In the years that followed, Ed and Betsy built a network of young journalists. One of the northern Rockies correspondents was Todd Wilkinson, founder of Mountain Journal. The Marstons had an ability to inspire and lead people who enjoyed complexity. They gathered a cadre of academics who could help them stitch nuance and curiosity into their coverage. They found scientists across the country who were studying the West and they gave them an outlet unlike any other publication. They sought out government officials of all stripes and persuasions and described the effects of public policies over many months and years. They turned their writers loose to probe and to question.
The coverage could often be confusing, or contradictory even, to established environmental thought in which protagonists are considered either loyal to the cause or not. No matter. HCN helped expose the limits of raw idealism and the shortfalls of being too pragmatic or conflict-averse. It made readers—and the groups it covered— examine their own assumptions; it made many of us realize that we didn’t know as much as we thought we knew.
Betsy initiated a back-page column—Heard Around The West— of startling stories into each issue. The unexpected and sometimes unbelievable stories of human folly served very much like a New Yorker cartoon -- they made us chuckle and then think about whether each of us could have done something that irrational or humorous. Ouch. We could.
Ed was no pollyanna. To get a sense of who he was, read this pull-no-punches piece by Lisa Jones after Ed turned over the helm of HCN which is led today by Paul Larmer.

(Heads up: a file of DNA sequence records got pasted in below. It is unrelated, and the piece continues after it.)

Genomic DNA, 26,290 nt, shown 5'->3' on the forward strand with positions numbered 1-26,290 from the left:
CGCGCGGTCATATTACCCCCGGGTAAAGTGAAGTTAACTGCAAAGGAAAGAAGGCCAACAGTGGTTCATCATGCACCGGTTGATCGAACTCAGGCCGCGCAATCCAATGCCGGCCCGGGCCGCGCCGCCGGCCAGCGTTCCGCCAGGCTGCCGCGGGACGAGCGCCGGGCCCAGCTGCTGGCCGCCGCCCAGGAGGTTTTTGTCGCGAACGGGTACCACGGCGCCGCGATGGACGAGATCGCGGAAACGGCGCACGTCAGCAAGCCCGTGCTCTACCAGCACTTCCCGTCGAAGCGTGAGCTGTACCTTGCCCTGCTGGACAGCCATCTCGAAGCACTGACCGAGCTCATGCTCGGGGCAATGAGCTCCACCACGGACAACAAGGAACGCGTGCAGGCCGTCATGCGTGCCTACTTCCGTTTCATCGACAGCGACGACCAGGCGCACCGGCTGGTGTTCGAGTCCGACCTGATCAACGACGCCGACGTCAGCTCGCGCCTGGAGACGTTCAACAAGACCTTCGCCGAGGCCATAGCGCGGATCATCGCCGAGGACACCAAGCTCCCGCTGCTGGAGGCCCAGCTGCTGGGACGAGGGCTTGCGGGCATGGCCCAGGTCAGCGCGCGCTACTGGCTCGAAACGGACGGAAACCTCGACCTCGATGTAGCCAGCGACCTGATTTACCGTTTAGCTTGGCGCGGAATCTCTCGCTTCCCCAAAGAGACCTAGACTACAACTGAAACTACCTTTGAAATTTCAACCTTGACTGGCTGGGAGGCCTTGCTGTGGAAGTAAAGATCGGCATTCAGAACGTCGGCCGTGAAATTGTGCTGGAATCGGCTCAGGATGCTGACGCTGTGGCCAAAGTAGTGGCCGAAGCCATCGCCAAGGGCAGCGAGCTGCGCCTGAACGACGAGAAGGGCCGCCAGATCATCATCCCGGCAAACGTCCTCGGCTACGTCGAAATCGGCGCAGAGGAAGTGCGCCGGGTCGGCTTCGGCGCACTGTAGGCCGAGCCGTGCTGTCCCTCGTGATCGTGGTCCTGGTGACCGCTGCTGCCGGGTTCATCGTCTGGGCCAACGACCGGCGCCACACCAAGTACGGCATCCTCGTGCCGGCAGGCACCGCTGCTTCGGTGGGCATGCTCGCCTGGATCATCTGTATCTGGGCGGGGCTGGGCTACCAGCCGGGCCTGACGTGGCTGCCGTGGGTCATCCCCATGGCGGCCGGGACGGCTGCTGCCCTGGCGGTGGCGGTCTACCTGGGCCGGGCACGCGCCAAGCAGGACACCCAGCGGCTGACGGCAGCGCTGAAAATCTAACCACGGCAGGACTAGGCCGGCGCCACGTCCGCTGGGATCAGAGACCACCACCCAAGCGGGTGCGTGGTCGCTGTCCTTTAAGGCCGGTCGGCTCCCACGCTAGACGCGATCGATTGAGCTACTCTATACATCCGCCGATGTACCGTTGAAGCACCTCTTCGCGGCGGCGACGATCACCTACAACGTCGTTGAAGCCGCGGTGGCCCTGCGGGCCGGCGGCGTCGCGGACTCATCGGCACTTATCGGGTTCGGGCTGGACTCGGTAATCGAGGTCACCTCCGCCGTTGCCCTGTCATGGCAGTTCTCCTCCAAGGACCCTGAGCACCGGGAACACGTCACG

Over the years, I returned to Ed the dubious favor of serving on a non-profit board and convinced him to join a national board of environmental leaders. I took sly pleasure out of watching Ed at an elegant dinner party gently dismember the thinking of several wealthy board members who looked at the West as a monolithic center of selfish and backward thinking. His calm methodical approach, and his wealth of stories of individuals who did not fit stereotypes of rural people, was a valued and treasured resource.
"I took sly pleasure out of watching Ed at an elegant dinner party gently dismember the thinking of several wealthy board members who looked at the West as a monolithic center of selfish and backward thinking. His calm methodical approach, and his wealth of stories of individuals who did not fit stereotypes of rural people, was a valued and treasured resource."
The legacy of the Marston duo at HCN is unmatched by any other institution in the West. They have given us insights, humor, wonder, and the nuanced detail of information and change that can only come from studying a subject over long periods of time.
Thanks Ed, for the calm and deliberate perspective that you gave to us. And for the journalistic institution that is now a permanent fixture across the West. We are truly grateful.
To Betsy, our thoughts are with you and the extended HCN family wherever this finds you. As the board president of Mountain Journal, I can tell you we share an abiding kindredness.
EDITOR'S NOTE: You can read the obituary for Edwin Marston, penned by his wife of 52 years, by clicking here.